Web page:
The common law
England was proud of its individuality. Napoleon had imposed a codified system of law throughout his continental Empire, based on Roman law. In theory any citizen anywhere in his domain could consult a written source and see where he stood. Of course it was not so easy as that, and the legal profession continued to make a good living, interpreting the law to non‐lawyers. England never accepted Roman law.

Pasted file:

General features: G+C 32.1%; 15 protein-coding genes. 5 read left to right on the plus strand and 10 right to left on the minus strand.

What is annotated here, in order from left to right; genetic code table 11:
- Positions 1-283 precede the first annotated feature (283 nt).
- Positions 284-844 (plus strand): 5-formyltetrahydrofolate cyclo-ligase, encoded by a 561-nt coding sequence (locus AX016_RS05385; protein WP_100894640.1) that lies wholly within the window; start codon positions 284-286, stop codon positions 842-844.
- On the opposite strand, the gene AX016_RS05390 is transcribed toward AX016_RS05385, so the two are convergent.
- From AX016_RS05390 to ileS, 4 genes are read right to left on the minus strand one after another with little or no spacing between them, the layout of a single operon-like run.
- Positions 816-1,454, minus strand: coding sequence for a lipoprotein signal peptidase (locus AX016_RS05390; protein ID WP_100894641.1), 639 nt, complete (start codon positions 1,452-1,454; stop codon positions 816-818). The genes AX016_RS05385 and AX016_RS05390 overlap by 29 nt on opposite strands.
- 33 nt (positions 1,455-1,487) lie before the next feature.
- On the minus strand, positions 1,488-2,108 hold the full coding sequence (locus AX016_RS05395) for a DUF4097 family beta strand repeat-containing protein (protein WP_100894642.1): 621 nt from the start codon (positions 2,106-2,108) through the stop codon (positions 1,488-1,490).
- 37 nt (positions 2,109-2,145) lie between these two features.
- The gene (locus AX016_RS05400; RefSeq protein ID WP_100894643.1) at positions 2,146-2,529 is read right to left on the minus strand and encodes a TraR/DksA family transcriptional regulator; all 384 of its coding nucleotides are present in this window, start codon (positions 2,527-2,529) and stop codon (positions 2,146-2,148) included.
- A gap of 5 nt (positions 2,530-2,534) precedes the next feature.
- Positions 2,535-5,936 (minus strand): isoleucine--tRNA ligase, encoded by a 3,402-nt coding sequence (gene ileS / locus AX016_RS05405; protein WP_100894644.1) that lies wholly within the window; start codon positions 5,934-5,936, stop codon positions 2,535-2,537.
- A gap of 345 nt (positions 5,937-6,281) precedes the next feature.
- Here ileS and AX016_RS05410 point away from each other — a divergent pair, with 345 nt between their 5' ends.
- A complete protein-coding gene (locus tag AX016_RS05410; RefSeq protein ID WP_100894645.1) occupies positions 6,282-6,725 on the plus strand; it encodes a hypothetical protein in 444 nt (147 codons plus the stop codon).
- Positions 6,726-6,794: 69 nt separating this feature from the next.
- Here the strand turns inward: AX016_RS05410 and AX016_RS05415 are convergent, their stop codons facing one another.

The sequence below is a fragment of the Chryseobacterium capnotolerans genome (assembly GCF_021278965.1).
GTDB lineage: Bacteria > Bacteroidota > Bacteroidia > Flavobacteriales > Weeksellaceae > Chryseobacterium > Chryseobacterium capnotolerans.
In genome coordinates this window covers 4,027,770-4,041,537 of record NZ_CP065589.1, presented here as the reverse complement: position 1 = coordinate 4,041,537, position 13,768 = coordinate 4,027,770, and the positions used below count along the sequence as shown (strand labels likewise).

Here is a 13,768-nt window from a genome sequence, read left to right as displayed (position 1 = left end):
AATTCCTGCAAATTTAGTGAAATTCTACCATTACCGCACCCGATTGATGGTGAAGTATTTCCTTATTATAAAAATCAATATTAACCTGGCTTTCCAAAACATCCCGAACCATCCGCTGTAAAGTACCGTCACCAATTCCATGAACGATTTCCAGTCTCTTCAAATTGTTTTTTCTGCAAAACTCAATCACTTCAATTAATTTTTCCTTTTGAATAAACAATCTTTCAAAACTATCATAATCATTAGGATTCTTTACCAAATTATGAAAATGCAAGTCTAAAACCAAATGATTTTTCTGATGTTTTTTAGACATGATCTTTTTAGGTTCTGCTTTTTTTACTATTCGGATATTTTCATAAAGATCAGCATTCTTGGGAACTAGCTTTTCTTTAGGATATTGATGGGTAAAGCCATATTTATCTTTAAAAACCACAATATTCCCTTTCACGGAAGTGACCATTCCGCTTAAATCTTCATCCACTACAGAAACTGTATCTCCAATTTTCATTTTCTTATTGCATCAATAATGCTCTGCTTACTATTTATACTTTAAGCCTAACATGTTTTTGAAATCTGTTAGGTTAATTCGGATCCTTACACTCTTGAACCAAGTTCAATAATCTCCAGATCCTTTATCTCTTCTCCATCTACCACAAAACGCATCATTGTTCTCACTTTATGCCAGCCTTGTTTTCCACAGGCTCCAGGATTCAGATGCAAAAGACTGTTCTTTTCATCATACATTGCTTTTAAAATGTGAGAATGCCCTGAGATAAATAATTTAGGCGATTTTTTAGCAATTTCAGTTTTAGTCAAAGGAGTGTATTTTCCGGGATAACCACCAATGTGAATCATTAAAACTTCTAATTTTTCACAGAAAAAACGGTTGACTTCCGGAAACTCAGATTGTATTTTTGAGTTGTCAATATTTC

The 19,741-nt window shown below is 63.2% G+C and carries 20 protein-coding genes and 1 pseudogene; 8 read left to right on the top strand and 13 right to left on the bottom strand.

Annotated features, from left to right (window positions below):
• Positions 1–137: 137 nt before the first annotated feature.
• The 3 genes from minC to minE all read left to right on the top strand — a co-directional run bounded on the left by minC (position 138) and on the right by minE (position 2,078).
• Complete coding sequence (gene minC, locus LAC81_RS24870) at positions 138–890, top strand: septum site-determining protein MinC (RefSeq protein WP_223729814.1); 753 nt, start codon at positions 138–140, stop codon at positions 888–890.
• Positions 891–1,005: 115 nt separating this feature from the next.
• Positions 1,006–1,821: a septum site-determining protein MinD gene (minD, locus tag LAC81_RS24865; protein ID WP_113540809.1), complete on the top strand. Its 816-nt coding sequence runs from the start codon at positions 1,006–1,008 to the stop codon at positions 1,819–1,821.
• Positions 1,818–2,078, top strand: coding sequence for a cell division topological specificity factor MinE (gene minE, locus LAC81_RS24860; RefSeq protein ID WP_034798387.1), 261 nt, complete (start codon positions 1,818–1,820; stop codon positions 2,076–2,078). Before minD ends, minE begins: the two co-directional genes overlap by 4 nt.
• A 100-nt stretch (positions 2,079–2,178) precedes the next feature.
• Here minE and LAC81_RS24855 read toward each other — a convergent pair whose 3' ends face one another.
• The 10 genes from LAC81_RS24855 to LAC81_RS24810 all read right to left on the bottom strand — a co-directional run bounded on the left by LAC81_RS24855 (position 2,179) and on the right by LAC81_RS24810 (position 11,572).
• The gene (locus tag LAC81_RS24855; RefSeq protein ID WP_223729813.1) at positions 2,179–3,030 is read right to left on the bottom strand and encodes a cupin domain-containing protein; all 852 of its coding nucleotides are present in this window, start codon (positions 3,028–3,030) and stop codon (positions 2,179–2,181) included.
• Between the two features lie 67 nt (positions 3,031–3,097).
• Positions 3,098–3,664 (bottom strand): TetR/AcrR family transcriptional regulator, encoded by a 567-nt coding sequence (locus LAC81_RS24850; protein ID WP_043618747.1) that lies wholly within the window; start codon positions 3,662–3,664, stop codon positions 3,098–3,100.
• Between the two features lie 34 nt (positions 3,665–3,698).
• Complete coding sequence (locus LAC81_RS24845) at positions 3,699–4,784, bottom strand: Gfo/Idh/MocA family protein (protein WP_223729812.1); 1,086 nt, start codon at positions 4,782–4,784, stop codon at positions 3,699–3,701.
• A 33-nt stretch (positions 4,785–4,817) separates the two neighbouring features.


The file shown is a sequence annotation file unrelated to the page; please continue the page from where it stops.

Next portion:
The English preferred their own system of ‘common law’, which was, they felt, appropriate to the rugged English character. It relied on what judges had decided in previous cases on the same point of principle, which was not always easy to identify. The law relating to wills and land, in particular, became so obscure that a parallel system grew up, more nearly related to the idea of abstract justice: it was called ‘equity’. Again, it relied on decisions by earlier judges, and since one judge’s idea of justice might vary from another’s, not much clarification resulted. Cases in the courts of equity could drag on for many years. The costs of employing lawyers put such cases out of the reach of all but the richest.